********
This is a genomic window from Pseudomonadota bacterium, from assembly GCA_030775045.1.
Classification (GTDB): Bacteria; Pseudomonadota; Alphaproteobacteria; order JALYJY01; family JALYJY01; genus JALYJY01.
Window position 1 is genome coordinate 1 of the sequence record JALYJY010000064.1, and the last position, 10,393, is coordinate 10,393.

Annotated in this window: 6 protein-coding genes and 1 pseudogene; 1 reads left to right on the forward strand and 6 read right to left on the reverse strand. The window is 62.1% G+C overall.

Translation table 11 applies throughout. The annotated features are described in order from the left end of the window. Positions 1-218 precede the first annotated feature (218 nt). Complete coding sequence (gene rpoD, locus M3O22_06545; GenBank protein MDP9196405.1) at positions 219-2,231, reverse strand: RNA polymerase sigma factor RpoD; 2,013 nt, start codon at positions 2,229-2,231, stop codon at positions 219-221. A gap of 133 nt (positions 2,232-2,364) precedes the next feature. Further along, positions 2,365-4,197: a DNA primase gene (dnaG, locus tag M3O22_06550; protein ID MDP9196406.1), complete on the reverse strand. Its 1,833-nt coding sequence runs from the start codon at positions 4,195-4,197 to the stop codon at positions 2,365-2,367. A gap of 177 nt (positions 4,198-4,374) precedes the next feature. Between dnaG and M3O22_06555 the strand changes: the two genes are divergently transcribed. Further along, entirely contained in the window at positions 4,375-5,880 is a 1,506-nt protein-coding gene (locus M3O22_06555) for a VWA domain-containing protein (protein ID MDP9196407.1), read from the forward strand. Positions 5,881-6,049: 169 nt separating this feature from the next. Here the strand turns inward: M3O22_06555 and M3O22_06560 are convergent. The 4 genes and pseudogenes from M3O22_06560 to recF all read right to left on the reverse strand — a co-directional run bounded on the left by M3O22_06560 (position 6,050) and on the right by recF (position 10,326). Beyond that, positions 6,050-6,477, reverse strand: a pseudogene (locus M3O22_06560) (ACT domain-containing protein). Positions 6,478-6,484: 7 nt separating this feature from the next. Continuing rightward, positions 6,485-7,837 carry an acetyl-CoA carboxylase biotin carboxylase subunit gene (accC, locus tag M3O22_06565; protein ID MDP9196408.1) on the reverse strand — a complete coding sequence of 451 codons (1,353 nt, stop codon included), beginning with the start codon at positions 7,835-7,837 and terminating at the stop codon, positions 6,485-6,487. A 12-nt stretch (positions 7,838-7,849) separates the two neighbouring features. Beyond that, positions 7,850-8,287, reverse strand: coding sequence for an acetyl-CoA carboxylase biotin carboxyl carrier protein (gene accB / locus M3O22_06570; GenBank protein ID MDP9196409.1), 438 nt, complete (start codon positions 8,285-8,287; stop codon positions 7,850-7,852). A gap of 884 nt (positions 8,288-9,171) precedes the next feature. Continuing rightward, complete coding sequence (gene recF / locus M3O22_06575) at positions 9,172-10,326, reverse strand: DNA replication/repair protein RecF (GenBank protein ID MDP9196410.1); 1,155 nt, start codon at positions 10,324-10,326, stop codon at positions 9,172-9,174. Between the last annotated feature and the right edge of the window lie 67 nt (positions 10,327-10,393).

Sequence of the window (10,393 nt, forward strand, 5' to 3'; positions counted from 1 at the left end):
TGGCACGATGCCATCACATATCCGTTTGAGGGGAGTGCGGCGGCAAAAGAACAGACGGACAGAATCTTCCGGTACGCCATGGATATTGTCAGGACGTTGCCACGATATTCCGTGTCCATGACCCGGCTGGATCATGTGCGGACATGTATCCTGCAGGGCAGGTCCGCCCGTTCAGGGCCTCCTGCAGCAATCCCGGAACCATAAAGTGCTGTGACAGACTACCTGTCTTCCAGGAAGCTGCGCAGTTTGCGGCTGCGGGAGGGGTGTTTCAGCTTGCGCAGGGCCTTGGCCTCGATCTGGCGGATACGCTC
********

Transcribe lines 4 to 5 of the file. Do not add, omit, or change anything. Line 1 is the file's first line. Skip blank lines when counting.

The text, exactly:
Annotated in this window: 6 protein-coding genes and 1 pseudogene; 1 reads left to right on the forward strand and 6 read right to left on the reverse strand. The window is 62.1% G+C overall.

Translation table 11 applies throughout. The annotated features are described in order from the left end of the window. Positions 1-218 precede the first annotated feature (218 nt). Complete coding sequence (gene rpoD, locus M3O22_06545; GenBank protein MDP9196405.1) at positions 219-2,231, reverse strand: RNA polymerase sigma factor RpoD; 2,013 nt, start codon at positions 2,229-2,231, stop codon at positions 219-221. A gap of 133 nt (positions 2,232-2,364) precedes the next feature. Further along, positions 2,365-4,197: a DNA primase gene (dnaG, locus tag M3O22_06550; protein ID MDP9196406.1), complete on the reverse strand. Its 1,833-nt coding sequence runs from the start codon at positions 4,195-4,197 to the stop codon at positions 2,365-2,367. A gap of 177 nt (positions 4,198-4,374) precedes the next feature. Between dnaG and M3O22_06555 the strand changes: the two genes are divergently transcribed. Further along, entirely contained in the window at positions 4,375-5,880 is a 1,506-nt protein-coding gene (locus M3O22_06555) for a VWA domain-containing protein (protein ID MDP9196407.1), read from the forward strand. Positions 5,881-6,049: 169 nt separating this feature from the next. Here the strand turns inward: M3O22_06555 and M3O22_06560 are convergent. The 4 genes and pseudogenes from M3O22_06560 to recF all read right to left on the reverse strand — a co-directional run bounded on the left by M3O22_06560 (position 6,050) and on the right by recF (position 10,326). Beyond that, positions 6,050-6,477, reverse strand: a pseudogene (locus M3O22_06560) (ACT domain-containing protein). Positions 6,478-6,484: 7 nt separating this feature from the next. Continuing rightward, positions 6,485-7,837 carry an acetyl-CoA carboxylase biotin carboxylase subunit gene (accC, locus tag M3O22_06565; protein ID MDP9196408.1) on the reverse strand — a complete coding sequence of 451 codons (1,353 nt, stop codon included), beginning with the start codon at positions 7,835-7,837 and terminating at the stop codon, positions 6,485-6,487. A 12-nt stretch (positions 7,838-7,849) separates the two neighbouring features. Beyond that, positions 7,850-8,287, reverse strand: coding sequence for an acetyl-CoA carboxylase biotin carboxyl carrier protein (gene accB / locus M3O22_06570; GenBank protein ID MDP9196409.1), 438 nt, complete (start codon positions 8,285-8,287; stop codon positions 7,850-7,852). A gap of 884 nt (positions 8,288-9,171) precedes the next feature. Continuing rightward, complete coding sequence (gene recF / locus M3O22_06575) at positions 9,172-10,326, reverse strand: DNA replication/repair protein RecF (GenBank protein ID MDP9196410.1); 1,155 nt, start codon at positions 10,324-10,326, stop codon at positions 9,172-9,174. Between the last annotated feature and the right edge of the window lie 67 nt (positions 10,327-10,393).